Salmon groups and experts proposing to eradicate invasive smallmouth bass in the Miramichi watershed say they still hope to proceed this year, although COVID- 19 is making things more difficult.
However, cottage owners on Miramichi Lake aren’t on board with the idea.
Field work is expected to resume soon, with public health guidelines in mind, on the plan to use rotenone to wipe out the smallmouth population in Miramichi Lake, Lake Brook and a portion of the Southwest Miramichi River.
Neville Crabbe, spokesman for the Atlantic Salmon Federation, said the coronavirus pandemic may affect how many people can do research on the river, but it’s important to move as quickly as possible to address the issue.
“We’re doing our best to advance this project where we’re at the 11th hour;’ Crabbe said Friday.
“If as non-governmental organizations and First Nations groups working together, we don’t put the maximum effort in here, we aren’t doing right by the Miramichi River and its ecosystem,” he said.
The group behind the rotenone plan includes the salmon federation, North Shore Micmac District Council, Miramichi Salmon Association, Maliseet Nation Conservation Council, the Miramichi Watershed Management Committee and New Brunswick Wildlife Federation.
Brian Finlayson, a rotenone expert from California advising the group, said rotenone is a plant-based pesticide that has been used by fisheries and wildlife agencies around the world since the 1930s. He said it works well because it dissipates quickly and is more toxic to fish than to mammals, birds, insects and amphibians.
Finlayson said rotenone can also be neutralized downstream from the treated area with potassium manganate, a granular oxidant commonly used in water supply systems. Once injected into the river, he said, it will oxidize the rotenone – causing it to break down within 15 to 30 minutes.
“Time is of the essence [for the treatment],” Finlayson said Saturday.”The longer we wait, the greater the chances the fish will move downstream and become more widespread in the watershed. Hopefully it’s not too late already.”
According to Fisheries and Oceans Canada, smallmouth bass were illegally introduced in 2008 to Miramichi Lake, part of the Southwest Miramichi’s headwaters. They were being held in the lake by a barrier before some fish escaped last year via Lake Brook, a narrow stream connecting the lake to the river.
Smallmouths have been spotted on four occasions in Lake Brook. In August 2019, they were discovered in the Southwest Miramichi near the mouth of McKiel Brook.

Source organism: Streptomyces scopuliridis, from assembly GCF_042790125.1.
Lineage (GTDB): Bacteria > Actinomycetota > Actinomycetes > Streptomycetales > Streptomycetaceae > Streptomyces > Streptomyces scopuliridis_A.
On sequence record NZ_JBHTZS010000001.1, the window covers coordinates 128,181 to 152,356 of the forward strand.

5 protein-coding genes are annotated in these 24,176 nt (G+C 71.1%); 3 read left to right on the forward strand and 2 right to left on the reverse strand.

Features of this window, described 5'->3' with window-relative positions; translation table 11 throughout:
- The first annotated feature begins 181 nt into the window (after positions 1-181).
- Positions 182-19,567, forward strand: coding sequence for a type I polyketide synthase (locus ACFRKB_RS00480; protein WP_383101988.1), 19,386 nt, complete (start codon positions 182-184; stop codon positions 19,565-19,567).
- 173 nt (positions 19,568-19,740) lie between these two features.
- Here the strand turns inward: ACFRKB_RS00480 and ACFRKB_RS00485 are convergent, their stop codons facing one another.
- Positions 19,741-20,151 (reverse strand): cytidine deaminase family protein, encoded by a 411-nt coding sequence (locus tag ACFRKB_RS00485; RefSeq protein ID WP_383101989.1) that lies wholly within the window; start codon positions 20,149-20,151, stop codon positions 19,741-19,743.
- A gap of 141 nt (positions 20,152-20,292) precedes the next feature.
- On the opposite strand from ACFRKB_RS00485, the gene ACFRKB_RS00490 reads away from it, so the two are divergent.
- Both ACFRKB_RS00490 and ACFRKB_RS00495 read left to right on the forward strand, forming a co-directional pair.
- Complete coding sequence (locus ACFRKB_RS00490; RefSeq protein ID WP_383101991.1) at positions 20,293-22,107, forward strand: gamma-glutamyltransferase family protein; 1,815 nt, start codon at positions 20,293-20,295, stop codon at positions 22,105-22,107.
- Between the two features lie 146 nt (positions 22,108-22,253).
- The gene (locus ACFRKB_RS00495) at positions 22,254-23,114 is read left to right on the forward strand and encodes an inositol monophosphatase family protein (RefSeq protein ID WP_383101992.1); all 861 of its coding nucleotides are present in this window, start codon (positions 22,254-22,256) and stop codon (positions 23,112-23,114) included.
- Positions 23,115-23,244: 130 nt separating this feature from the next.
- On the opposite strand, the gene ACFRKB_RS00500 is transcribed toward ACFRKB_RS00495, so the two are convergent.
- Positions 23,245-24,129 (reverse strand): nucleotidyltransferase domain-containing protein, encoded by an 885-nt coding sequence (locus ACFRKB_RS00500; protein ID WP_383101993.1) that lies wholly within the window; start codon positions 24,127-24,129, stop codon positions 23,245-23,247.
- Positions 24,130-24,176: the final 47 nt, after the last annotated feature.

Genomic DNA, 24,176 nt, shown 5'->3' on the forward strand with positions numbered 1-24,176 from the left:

The salmon federation and other groups have pushed DFO for years to chemically eradicate the bass from the lake. They amended their previous application to the department April 8 to include treatments for the lake, stream and a IS-kilometre portion of the river.
Finlayson said the smallmouths may not only impact the already-declining Atlantic salmon populations in the Miramichi if they colonize in the river, but they also could affect brook floaters, freshwater mussels and other aquatic species in the lake.
“It certainly won’t be good news for the Atlantic salmon in the river, especially if the bass get loose and spread throughout the watershed;’ he said. “That could be the final nail in the coffin for salmon.”
Trish Foster owns a cottage on Miramichi Lake and raised concerns about the pesticide proposal on behalf of a camp owners’ committee. She said there are many other issues affecting salmon, such as deforestation, herbicide spraying, overfishing, predators at sea, parasites and climate change, among others.
She said cottage owners are worried about how poisoning the lake, brook and a section of the river could affect their safety, other fish species and the ecosystem, along with the rest of the Miramichi watershed.
Foster said she’s also concerned the substance the working group plans to use is not purely rotenone, but is actually a harsher chemical that contains rotenone as an ingredient.
“Two cottages on the lake source their water from the lake,” she said. “We’ve been told that, three days later, we can drink the water and let kids swim in it. None of us believe that should be happening.”
Foster said an environmental impact assessment is needed to determine the potential effects of poisoning the lake on the area, but Crabbe said the provincial government is reviewing the updated application to determine whether any further studies are needed.
Foster said camp owners also disagree that treating the lake with pesticides is effective, and they’re worried multiple doses of poison will be needed.
“Our lake does not lend itself to this process,” she said. “We don’t see this as a solution to the problem of salmon populations declining.
“We have some very serious concerns, and I would think anyone on the Miramichi River would be worried about the idea of poisoning several kilometres of it.